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COVID-19 Update: The University of Minnesota has suspended in-person instruction and will offer online, or alternative, instruction through the end of spring semester 2020. For the latest information on the University’s response to COVID-19, please see the Safe Campus website.

A Return to Learning

Bridget Steffes

Bridget’s story as a nontraditional online student is one many can relate to. She was a young mother who chose to set aside the completion of her degree to focus on raising her family. Almost two decades later, she decided it was time for her to focus on herself. Bridget knew getting her four-year college degree was needed for opportunities for advancement. But like many others, she had a multitude of reasons for going back to school that transcended job security or career advancement.  

"I realized I did it for my children."

Bridget Steffes and her family

"I started out for myself because it's something that I always wanted to do. A degree can be worth it for no other reason than saying you did it. It’s satisfying to call yourself a graduate; it means you’ve accomplished something that not everyone else has. As I went through it and completed my degree, I realized I did it for my children.

"Seeing the hard work and dedication it took as they were getting closer to going to college, it gave them a perspective on the value and commitment it takes to be successful academically." 

Finding the Balance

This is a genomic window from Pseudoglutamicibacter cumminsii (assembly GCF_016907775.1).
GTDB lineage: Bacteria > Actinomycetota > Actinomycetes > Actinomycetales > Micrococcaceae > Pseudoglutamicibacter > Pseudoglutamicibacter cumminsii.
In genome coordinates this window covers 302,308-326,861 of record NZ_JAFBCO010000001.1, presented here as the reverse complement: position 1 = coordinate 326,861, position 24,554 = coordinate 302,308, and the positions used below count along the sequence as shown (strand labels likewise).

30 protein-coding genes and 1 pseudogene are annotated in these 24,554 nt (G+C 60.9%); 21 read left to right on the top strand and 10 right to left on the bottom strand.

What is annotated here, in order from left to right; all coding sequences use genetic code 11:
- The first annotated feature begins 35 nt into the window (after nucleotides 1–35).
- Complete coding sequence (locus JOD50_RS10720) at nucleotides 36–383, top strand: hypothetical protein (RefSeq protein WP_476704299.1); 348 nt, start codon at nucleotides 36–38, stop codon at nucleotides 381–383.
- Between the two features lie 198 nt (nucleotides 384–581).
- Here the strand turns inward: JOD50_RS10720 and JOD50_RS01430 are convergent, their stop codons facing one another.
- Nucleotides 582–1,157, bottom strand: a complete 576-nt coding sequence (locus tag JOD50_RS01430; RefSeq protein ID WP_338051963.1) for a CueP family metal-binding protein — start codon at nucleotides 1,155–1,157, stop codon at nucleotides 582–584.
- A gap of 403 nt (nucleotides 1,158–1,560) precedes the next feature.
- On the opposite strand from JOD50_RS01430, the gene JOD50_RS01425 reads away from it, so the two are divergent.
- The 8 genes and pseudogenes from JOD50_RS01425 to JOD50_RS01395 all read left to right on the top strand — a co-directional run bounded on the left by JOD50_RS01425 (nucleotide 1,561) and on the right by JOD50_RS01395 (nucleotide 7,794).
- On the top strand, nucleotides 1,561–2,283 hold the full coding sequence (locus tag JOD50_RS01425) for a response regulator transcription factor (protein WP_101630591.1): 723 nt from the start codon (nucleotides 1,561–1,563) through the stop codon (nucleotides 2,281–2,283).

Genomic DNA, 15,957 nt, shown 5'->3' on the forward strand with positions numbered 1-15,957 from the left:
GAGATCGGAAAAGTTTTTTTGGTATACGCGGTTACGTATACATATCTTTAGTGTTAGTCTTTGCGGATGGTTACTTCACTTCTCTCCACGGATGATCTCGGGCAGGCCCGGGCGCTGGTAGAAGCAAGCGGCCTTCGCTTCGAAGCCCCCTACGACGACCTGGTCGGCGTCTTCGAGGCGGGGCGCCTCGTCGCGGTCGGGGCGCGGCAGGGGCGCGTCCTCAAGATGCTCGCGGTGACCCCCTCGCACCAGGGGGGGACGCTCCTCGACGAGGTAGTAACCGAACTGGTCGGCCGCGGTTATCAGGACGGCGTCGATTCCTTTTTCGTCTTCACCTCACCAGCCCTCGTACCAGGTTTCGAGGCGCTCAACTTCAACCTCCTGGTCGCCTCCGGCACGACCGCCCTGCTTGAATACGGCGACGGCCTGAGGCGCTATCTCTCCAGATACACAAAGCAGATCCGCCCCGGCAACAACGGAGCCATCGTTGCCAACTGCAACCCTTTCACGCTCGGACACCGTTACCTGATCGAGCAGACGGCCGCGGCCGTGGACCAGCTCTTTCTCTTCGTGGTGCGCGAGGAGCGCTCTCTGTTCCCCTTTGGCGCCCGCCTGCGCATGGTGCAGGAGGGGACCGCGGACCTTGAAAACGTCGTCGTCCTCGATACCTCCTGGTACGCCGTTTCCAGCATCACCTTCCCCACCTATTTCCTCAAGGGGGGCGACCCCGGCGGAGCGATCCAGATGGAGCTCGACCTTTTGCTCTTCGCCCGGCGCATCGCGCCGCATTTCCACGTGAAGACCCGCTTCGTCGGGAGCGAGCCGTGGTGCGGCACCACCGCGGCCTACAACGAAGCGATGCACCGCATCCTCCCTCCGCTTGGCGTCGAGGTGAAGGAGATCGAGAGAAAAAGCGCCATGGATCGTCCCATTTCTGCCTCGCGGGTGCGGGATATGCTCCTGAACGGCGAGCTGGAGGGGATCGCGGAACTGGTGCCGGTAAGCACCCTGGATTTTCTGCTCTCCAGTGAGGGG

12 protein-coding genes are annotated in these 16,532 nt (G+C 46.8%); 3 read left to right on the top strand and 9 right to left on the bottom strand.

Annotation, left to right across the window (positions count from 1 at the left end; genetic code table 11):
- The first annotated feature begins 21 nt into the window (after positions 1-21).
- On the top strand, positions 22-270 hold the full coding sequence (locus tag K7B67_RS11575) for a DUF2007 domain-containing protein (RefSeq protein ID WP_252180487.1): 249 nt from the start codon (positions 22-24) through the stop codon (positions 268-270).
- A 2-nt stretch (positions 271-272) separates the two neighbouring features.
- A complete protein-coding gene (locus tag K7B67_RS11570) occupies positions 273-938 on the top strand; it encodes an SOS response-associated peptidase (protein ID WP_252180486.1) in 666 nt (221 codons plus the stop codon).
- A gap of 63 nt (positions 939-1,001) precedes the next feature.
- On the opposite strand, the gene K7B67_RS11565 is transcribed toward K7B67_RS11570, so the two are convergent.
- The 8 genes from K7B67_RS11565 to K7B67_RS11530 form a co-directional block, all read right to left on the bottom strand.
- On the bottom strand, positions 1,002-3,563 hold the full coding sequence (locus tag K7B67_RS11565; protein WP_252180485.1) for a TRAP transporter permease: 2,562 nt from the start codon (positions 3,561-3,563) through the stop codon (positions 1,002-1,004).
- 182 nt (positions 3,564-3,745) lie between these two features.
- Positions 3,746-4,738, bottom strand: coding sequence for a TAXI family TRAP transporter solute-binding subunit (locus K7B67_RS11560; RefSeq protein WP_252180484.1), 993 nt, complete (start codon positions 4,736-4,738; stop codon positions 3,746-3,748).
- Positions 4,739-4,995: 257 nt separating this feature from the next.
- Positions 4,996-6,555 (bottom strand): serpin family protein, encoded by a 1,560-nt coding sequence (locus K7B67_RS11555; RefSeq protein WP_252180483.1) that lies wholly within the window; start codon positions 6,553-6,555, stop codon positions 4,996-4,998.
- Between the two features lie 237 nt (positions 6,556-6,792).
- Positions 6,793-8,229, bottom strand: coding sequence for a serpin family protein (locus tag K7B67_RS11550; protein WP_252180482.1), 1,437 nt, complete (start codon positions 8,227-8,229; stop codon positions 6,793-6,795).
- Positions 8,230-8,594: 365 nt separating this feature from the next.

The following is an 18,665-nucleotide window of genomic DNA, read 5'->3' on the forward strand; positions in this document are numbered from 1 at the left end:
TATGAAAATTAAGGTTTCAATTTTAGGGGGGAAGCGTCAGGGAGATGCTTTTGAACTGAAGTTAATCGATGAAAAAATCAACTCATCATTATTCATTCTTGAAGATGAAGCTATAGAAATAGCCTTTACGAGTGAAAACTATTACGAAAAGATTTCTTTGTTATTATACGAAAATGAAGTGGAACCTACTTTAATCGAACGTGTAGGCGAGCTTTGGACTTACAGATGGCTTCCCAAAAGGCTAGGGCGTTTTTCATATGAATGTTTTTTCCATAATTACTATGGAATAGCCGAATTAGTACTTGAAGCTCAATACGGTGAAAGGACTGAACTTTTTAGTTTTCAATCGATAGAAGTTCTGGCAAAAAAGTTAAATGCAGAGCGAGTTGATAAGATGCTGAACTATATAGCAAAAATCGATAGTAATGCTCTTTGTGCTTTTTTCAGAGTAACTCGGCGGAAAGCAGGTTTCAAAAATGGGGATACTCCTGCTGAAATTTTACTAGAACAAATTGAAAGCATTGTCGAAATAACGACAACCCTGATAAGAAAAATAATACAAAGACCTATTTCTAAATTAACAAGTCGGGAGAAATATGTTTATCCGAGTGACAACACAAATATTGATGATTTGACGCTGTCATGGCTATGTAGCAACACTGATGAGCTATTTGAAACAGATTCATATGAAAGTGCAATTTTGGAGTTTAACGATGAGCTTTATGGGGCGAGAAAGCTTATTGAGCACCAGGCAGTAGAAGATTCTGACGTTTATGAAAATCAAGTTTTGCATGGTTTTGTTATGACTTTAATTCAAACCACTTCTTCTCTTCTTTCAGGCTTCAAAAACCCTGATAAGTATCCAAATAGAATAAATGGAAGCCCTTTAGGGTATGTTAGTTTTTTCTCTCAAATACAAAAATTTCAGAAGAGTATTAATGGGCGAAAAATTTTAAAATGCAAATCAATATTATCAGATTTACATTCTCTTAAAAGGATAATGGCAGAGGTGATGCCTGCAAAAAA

Bridget Steffes and her daughter Marlee

For Bridget, the online option through the University of Minnesota Crookston (UMC) was her best choice, as she could not picture attending college in a typical classroom setting. For adult students who hold down jobs and have family obligations and are thinking about going back to school, flexibility in terms of options for study and support are paramount. The online program allowed her to go at her own pace and balance her priorities of her family. Like many online learners, time management was difficult as she worked to find a balance between maintaining family and financial obligations while attempting to do well in school. Her family witnessed her dedication as she worked at the kitchen table—the hard work, the time, organization, and planning that it required.

There were many times where she had to set priorities and boundaries, as she did not want to miss out on her children's activities. Bridget met those challenges by setting goals each semester and created a spreadsheet to stay on track. It was that optimistic and forward focused attitude that helped her to fight off the occasional impulse to take a semester off because she wanted to complete her degree so badly.